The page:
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Congress rises above the law on Trump's taxes
Plus: Zelenskyy's Christmas in Washington, like Churchill in 1941
Democrats in Congress spent six years in court Donald Trump’s tax returns, and now that they have them, they have voted to release them to the public. It’s wrong to do this. Trump, as a candidate, promised to release his tax returns, then flip-flopped, citing an ongoing audit. The New York Times, which obtained decades of Trump returns from other sources, confirmed that Trump was being audited for $700 million in losses he claimed in 2009, leading to a $72.9 million tax refund.
It was well-known by 2020 that Trump avoided paying taxes. In 2016, he bragged during a debate with Hillary Clinton that he was “smart” to avoid paying, and said he’d release them when she releases her deleted emails. It seems like a century ago that we were discussing this, but the whole Trump tax thing won’t go away.
Once in office, the IRS, by law, was supposed to audit Trump’s returns, because it’s a requirement for all presidents. Trump complicated things by breaking with ethical norms requiring a president to divest himself of private business holdings, to remove any potential conflicts of interest. Far from doing that, Trump bilked the government at up to five times the usual per-diem rate for Washington hotels for Secret Service details protecting his family. The Secret Service paid $17,000 a month for the use of a “cottage” on the grounds of Trump’s Bedminster golf property. He personally profited off the presidency at the taxpayers’ expense.
Yet the IRS, behind in so many ways, didn’t get around the auditing Trump’s returns for two years, until Democrats on the Ways and Means Committee pressed the agency about the requirement.
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It’s certainly within Congress’ purview and duty to hold the former president accountable for whatever taxes he might owe, and to expose his plundering the public trust. The Ways and Means Committee published a 29 page report on December 20, detailing the Trumps’ personal taxes. They did this under the umbrella of an investigation of why the IRS didn’t make it a priority to audit Trump’s taxes while he was in office, as it was required to do.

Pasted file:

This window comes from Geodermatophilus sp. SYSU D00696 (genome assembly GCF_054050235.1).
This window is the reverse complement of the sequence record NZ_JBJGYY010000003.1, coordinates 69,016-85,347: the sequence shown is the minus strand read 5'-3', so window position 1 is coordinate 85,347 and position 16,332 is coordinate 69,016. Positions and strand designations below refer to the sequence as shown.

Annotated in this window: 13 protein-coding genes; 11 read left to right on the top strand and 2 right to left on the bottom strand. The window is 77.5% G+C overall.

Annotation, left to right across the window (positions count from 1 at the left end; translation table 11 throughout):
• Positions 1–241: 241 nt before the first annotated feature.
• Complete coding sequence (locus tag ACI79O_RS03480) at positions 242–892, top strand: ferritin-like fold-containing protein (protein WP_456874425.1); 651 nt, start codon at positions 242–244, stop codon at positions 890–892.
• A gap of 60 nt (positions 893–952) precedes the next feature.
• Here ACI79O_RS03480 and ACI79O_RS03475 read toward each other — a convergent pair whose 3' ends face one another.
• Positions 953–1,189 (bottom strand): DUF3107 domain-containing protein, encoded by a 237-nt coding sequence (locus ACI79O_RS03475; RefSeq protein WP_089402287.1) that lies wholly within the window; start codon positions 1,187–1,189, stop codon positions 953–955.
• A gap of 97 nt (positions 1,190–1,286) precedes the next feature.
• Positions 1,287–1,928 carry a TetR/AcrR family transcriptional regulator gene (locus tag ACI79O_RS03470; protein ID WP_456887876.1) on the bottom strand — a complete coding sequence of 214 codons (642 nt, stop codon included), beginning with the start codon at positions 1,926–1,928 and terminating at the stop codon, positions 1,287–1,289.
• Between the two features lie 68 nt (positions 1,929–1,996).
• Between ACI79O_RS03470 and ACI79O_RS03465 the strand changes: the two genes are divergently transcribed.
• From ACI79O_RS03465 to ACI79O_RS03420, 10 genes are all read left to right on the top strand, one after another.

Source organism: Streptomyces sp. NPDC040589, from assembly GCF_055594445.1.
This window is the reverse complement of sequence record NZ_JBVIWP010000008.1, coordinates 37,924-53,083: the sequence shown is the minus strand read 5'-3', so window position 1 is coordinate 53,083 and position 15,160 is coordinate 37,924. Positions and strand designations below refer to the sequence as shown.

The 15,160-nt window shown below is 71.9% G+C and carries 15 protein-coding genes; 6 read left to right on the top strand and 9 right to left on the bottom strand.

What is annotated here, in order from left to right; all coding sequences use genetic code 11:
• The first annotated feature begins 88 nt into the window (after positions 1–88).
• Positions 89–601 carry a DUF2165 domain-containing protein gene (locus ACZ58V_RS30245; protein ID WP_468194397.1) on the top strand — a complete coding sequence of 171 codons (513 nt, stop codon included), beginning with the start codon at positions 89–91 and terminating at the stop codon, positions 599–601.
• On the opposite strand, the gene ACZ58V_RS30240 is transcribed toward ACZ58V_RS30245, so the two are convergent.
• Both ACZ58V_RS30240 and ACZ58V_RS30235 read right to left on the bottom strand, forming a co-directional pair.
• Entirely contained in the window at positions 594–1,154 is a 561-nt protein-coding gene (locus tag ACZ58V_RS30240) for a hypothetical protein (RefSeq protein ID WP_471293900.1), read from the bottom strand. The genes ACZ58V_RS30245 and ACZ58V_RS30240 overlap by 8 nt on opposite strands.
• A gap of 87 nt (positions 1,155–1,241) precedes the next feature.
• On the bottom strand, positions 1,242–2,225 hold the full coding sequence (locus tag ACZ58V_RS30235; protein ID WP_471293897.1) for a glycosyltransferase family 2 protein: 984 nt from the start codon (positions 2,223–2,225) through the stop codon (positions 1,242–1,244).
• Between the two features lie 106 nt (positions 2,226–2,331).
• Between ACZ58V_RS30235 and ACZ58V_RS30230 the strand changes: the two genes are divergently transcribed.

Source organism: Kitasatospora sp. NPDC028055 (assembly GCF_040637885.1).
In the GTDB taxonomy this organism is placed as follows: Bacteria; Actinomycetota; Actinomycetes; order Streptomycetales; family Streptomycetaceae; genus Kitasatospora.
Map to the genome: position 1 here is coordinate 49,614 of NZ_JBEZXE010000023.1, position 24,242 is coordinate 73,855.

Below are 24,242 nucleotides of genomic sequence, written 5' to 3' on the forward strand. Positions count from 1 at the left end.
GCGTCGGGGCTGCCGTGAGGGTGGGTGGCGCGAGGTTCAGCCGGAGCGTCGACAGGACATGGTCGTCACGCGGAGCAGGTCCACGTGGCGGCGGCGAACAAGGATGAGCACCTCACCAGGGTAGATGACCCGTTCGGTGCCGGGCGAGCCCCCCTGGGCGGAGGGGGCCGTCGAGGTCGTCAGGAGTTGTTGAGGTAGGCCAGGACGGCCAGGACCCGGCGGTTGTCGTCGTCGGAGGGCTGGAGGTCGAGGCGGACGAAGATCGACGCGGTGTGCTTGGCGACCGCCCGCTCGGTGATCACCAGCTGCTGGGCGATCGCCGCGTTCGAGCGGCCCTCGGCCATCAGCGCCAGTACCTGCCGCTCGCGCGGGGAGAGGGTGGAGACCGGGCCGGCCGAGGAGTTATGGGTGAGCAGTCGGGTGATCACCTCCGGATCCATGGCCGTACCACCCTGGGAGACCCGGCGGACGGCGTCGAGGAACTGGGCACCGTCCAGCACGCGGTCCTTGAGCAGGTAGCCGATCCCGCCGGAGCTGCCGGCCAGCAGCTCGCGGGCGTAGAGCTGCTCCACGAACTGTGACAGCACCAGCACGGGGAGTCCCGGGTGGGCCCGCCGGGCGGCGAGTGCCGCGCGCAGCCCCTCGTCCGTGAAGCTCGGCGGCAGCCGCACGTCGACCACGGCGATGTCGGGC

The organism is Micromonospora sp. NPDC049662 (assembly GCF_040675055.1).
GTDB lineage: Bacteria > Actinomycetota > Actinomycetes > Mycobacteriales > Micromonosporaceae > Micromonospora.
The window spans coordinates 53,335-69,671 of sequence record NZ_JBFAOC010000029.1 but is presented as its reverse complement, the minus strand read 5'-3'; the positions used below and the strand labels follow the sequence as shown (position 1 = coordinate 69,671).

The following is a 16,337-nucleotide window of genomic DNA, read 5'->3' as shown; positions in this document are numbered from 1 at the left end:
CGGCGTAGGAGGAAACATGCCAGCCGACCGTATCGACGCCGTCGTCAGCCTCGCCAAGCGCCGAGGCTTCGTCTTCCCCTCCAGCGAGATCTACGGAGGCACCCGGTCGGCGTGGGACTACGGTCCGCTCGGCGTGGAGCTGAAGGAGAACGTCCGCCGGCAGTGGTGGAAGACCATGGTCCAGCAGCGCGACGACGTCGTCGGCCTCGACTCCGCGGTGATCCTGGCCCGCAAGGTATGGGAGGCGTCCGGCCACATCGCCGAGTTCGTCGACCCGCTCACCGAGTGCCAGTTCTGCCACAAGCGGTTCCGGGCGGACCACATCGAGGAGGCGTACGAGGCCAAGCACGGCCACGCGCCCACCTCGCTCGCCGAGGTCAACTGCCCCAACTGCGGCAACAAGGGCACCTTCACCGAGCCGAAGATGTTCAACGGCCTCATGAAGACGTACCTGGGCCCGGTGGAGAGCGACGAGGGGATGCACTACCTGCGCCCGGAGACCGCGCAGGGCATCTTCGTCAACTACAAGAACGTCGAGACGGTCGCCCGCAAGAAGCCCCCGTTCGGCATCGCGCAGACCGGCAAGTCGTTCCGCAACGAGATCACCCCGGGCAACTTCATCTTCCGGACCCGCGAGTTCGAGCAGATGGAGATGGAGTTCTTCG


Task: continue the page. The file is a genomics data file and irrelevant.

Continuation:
But in doing so, the committee also published many details of Trump’s personal finances they wrote “warranted examination by the IRS.” They didn’t need to do that, because the law is clear—presidents get audited. Listing bullet points of the issues is simply exposing a private citizen’s tax records to the public. It’s illegal for government employees to do this, normally, but Congress has extraordinary powers (the report spends at least six pages outlining the history, procedural grounds, and legal authority of Congress to examine tax records), sought, and won the right to examine Trump’s returns in court, and can do with them as it wishes, including releasing them to the public, which it voted to do.
It’s wrong to release Trump’s returns to the public because unless he’s committed some crime, which would be referred to the DOJ or the IRS to prosecute, it’s simply nobody’s business what is in his personal tax returns, because Trump, even when acting as president, was still a private citizen. Most presidents willingly release their tax information, but that’s the key word: willingly. Trump said he was going to release them but he didn’t. If presidents are to be compelled by law to release their returns, then Congress should pass a law mandating it, and President Biden can sign it. I am not sure it would be the best idea in the world, but it wouldn’t be the worst.
What’s bad here about what Congress did, is they rose above the law. They made special rules about what they could do, without passing a law compelling release of any particular president’s tax returns. So the Bidens get to decide if they want to release their tax filings (they have), but the Trumps don’t get to decide, because Congress did an end-around the law—Section 6103 of U.S. Code prohibits release of tax information—in its own investigative capacity, then essentially violated the law with no consequences.